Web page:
King's Lynn Clothing Alterations

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Information for Kings Lynn:

Kings Lynn Location: Norfolk, East of England, Eastern England, United Kingdom.

Postcode for Kings Lynn: PE30

Dialling Code for Kings Lynn: 01553

Population of Kings Lynn: 42,800 (2011 Census)

Kings Lynn Ordnance Survey Map Reference: TF62390

In the beginning identified as Lynn or Lin (and later as Bishop's Lynn), the dynamic port and market town of King's Lynn, Norfolk was at one time one of the more significant sea ports in Britain. It presently has a population of around 42,800 and lures in quite a high number of travellers, who go to soak in the history of this memorable place and to delight in its countless excellent attractions and events. The name "Lynn" quite possibly comes from the Celtic word for "pool or lake" and undoubtedly refers to the reality that this area had been engulfed by an extensive tidal lake.

The town is positioned at the bottom the Wash in Norfolk, that giant bite from England's east coast where King John is claimed to have lost all his treasures in the early thirteenth century. He had enjoyed a feast by the citizens of Lynn (which it was then called), back then a thriving port, but as he advanced westwards toward Newark, he was surprised by an extraordinarily high tide and the treasure was lost on the mud flats. Not long after that, King John passed away of a surfeit of peaches (or a surfeit of lampreys) determined by which account you trust. At this time King's Lynn was always a natural hub, the route for commerce between the East Midlands and East Anglia, the railway terminus of the Ely, Cambridge, London main line, and also the bridge that joins 'high' Norfolk extending in the direction of Norwich in the east, with 'low' Norfolk, the flat marshes and fenlands south of the Wash.

Kings-lynn-river-great-ouseThe royal associations for King's Lynn are deeper nowadays in comparison with King John's rule. Just a few kilometers in the direction of the north-east is Sandringham House, a private estate belonging to the Queen. The town itself is established chiefly on the eastern bank of the River Great Ouse estuary. Most of the roads adjacent to the Great Ouse, notably those near to the twin-towered St Margaret's Church, remain pretty much as they were a couple of centuries ago.

If the town has a center of attention it would likely be the old Tuesday Market Place , specially in recent times given that the old Corn Exchange has been developed into a substantial centre of entertainment. The vast majority of buildings around the Tuesday Market Place are Victorian or even earlier than this. These include the extraordinary Duke's Head Hotel, erected in 1683, and a grade II listed structure since 1951, the Corn Exchange (1854) and the Globe Hotel (originally erected in 1650).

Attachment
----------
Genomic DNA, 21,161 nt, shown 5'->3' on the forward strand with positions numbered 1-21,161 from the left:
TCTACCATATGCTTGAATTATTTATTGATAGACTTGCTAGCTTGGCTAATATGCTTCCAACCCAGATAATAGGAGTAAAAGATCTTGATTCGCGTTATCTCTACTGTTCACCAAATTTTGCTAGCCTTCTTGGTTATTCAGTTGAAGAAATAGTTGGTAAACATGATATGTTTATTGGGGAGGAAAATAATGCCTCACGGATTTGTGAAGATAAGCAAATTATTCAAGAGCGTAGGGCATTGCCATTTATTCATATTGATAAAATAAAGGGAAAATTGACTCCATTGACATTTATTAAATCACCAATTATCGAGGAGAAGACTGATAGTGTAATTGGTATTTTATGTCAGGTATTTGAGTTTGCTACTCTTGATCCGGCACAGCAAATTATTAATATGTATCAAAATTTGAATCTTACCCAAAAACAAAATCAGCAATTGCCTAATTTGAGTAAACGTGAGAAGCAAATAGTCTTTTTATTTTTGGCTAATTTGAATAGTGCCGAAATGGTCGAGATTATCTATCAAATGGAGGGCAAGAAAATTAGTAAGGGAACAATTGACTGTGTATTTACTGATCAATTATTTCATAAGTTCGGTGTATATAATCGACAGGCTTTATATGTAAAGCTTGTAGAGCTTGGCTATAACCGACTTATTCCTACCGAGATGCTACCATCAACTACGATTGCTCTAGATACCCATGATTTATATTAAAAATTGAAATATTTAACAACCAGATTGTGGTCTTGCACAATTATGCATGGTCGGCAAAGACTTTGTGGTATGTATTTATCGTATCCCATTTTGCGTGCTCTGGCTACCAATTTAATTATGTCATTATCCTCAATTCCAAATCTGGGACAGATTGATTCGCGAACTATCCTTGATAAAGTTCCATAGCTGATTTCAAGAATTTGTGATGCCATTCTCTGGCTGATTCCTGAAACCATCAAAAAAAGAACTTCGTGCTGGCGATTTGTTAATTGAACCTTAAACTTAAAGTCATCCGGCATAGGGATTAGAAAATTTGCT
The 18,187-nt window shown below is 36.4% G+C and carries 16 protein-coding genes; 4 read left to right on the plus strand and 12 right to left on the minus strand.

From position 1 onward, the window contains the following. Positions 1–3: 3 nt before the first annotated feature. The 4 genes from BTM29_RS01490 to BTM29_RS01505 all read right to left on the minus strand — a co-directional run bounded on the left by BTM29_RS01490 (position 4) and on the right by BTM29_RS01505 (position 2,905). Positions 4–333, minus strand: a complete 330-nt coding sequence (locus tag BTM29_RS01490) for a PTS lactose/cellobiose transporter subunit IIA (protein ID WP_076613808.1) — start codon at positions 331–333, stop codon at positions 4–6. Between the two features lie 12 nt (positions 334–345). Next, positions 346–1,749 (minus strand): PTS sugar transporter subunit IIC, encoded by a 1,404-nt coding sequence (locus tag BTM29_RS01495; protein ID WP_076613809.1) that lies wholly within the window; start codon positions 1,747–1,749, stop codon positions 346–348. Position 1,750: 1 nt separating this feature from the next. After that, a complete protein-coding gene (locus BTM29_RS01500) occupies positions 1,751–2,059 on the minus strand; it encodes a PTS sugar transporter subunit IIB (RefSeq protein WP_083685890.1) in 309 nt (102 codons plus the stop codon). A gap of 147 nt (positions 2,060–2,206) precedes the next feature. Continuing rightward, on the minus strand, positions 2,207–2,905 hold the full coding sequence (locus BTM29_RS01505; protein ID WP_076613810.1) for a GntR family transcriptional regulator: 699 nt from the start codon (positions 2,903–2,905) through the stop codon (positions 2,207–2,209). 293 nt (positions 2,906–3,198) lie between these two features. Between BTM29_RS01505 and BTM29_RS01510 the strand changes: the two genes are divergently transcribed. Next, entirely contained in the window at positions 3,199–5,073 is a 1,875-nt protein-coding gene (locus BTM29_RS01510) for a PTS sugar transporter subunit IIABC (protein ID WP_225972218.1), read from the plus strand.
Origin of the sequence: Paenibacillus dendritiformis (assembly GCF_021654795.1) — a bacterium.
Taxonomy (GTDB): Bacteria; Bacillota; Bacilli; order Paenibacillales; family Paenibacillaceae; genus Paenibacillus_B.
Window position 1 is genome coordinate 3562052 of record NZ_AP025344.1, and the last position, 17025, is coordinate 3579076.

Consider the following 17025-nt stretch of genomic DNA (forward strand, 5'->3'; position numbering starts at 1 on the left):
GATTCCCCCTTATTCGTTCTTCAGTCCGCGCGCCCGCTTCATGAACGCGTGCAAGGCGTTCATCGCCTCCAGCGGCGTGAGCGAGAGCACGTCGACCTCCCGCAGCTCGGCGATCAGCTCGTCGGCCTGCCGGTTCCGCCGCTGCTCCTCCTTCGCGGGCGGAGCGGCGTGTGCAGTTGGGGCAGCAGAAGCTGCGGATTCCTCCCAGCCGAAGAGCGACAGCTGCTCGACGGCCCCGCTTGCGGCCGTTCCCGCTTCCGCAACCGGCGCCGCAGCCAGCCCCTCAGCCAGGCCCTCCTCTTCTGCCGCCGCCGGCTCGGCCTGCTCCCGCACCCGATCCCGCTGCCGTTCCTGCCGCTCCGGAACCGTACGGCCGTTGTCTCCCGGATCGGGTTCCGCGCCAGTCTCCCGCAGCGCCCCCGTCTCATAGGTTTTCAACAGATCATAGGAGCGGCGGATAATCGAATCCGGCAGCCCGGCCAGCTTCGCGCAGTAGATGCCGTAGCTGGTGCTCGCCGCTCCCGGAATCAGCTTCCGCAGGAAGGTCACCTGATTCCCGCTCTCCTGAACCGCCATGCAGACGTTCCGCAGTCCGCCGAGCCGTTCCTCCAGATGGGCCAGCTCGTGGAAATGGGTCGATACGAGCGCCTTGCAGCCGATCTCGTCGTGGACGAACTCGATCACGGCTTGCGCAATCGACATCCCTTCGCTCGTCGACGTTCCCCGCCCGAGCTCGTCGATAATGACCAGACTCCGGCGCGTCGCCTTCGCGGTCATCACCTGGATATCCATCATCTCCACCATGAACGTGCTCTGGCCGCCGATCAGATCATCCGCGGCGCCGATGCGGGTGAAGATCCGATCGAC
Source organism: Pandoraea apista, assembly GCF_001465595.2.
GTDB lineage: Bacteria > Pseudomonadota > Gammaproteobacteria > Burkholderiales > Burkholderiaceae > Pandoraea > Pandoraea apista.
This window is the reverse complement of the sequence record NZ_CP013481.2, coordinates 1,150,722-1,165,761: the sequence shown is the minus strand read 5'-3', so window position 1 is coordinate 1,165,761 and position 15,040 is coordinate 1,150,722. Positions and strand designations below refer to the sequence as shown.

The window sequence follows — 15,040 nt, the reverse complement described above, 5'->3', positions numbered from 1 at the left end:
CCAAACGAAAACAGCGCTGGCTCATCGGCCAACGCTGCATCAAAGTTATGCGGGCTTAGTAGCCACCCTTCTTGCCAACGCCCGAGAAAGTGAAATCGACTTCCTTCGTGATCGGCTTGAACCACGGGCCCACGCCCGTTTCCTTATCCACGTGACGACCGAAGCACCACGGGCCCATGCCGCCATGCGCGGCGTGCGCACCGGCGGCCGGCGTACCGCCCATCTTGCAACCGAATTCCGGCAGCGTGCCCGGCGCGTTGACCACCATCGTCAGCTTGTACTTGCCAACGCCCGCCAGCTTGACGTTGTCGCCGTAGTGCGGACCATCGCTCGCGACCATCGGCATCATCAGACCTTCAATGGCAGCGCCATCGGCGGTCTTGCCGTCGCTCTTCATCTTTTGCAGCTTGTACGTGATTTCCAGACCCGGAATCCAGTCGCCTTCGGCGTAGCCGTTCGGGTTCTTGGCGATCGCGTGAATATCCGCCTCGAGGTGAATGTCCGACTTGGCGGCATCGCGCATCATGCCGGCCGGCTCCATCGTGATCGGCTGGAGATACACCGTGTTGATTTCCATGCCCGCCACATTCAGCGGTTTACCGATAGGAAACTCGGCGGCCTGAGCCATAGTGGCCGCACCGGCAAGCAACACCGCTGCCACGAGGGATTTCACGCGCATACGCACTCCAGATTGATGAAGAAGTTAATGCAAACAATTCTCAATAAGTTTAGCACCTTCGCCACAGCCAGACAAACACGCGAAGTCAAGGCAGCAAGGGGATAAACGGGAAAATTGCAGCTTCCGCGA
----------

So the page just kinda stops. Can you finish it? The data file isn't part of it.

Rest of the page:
King's Lynn Historical Background - Quite likely originally a Celtic settlement, and clearly settled in Saxon times it was registered simply as Lun in the 1086 Domesday Book, and controlled by Bishop Almer of Elmham. The town only became known as King's Lynn in the sixteenth century, and had initially been termed Bishop's Lynn (and Lynn previous to that), the Bishop's a part of the name was assigned because it was the property of a Bishop, who set up a Benedictine priory there in 1095, and it was the Bishop who first allowed the town the legal right to hold a street market in 1101. It was in addition at approximately this time period that the St Margaret's Church was erected.

Bishop's Lynn ultimately grew to become a vital trading centre and port, with goods like salt, grain and wool shipped out via the harbor. By the arrival of the fourteenth century, it was one of the key ports in the British Isles and a lot of business was done with members of the Hanseatic League (Baltic and German merchants), and the Hanseatic Warehouse in St Margaret's Lane built for them in the late 15th century.

Bishop's Lynn suffered two big disasters in the 14th C, the first in the form of a severe fire which destroyed large areas the town, and secondly in the shape of the Black Death, a plague which resulted in the death of around half of the town's citizens in the years 1348 and 1349. In 1537, at the time of Henry VIII, Bishop's Lynn was taken over by the king instead of the bishop and it was after this called King's Lynn, the following year the King also closed the Benedictine Priory during his Dissolution of the Monasteries (1536 to 1541).

During the English Civil War (1642-1651), King's Lynn intriguingly fought on both sides, at the outset it supported parliament, but eventually swapped allegiance and was ultimately captured by Parliamentarians when it was beseiged for 3 weeks. In the next two centuries the town's influence as a port faltered together with the decline of the export of wool, though it did still carry on dispatching grain and importing timber and iron to a somewhat lesser degree. The port furthermore impacted by the growth of west coast ports like Liverpool and Bristol, which flourished following the Americas were discovered.